The effect of the cricket tournament was a different story. The researchers looked specifically at the effect of playoffs, semifinals and finals, which all happened in the evening, starting around 8:00 p.m. (Indian Premier League games are different from standard cricket games in that they are condensed to just about three hours of play.) "On the day of the cricket match, they'd all leave the office by early afternoon," Sadun says. "Regardless of whether they were professional or family CEOs, they'd all leave early, and according to our interpretations, they were all leaving to watch the game."
However, the data showed that the professional CEOs on average planned their schedules accordingly on cricket match days—compensating for the early departure by increasing the hours worked earlier in the day. Family CEOs, on the other hand, worked fewer hours throughout the day.
Considering the finding that more CEO-hours worked yields more productivity and profit, the researchers wondered whether the CEOs in their sample simply couldn't afford to delegate key duties to professionals who would be willing to work longer hours—and thus generate better results—than the CEOs themselves. Delegation is prohibitively expensive in India due to poor contract enforcement, the researchers explain in the paper. "If delegation costs entirely explain why family CEOs stay at the helm of their firms, we should observe no difference in the time use of family and professional CEOs in richer countries," they write.
To that end, the researchers conducted a similar study among a large sample of some 800 manufacturing firm CEOs in Brazil, France, Germany, the United Kingdom, and the United States. The results were similar across the board. The difference between family and professional CEOs in terms of hours worked turned out to be about 11 percent in Brazil and 8 percent in the higher income countries.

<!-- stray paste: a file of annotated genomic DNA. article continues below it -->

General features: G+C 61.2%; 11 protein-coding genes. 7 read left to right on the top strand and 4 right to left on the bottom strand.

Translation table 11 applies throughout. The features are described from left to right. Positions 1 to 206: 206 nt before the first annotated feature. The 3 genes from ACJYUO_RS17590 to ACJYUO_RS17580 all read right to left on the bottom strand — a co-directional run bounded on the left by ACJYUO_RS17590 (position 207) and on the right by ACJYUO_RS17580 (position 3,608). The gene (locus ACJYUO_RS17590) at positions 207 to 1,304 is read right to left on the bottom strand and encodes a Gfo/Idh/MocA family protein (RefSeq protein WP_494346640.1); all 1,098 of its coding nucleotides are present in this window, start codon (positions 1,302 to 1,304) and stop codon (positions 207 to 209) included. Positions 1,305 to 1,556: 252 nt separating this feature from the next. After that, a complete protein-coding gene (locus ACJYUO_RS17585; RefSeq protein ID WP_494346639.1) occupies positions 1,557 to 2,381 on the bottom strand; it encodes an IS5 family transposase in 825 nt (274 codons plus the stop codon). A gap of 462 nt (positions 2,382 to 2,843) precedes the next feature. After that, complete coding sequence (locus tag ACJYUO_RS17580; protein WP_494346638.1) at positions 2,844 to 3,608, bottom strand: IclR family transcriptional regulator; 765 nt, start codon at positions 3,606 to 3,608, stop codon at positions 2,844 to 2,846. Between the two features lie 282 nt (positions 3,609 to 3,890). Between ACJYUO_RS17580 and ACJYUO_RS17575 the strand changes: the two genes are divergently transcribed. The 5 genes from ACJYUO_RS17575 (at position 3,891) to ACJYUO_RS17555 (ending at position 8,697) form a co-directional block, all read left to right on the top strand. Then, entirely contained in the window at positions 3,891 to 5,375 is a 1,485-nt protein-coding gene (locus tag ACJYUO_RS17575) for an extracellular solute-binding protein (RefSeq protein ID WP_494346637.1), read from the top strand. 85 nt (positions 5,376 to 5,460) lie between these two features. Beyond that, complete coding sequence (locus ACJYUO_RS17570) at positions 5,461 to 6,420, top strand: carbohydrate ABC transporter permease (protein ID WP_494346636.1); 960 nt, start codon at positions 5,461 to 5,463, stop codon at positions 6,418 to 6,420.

There are certainly plenty of examples of high-profile family-owned firms like Walmart that employ nonfamily CEOs. For example, Christopher McCormick (HBS AMP 158, 2000) took the helm at L.L. Bean in 2001, the first non-family member to take on the title of President and CEO since the company's founding in 1912. But overall, under 15 percent of US family firms are managed by nonfamily executives, according to the Family Firm Institute.
Sadun's team plans to apply the findings of the family firm research in other studies on motivation.
"If you find family CEOs who are still controlling their firms and working less, even in a country like the United States, I think this is telling us that there is some fundamental, nonmonetary benefit that they get from running their companies," she says. "It's clearly not just about maximizing profits. It's not just about how much they're paid. And we just need to understand what's going on, what the motivation is. Because we know that if we could target these groups of firms and improve their performance, there would be very important implications for business research and, most importantly, the economy."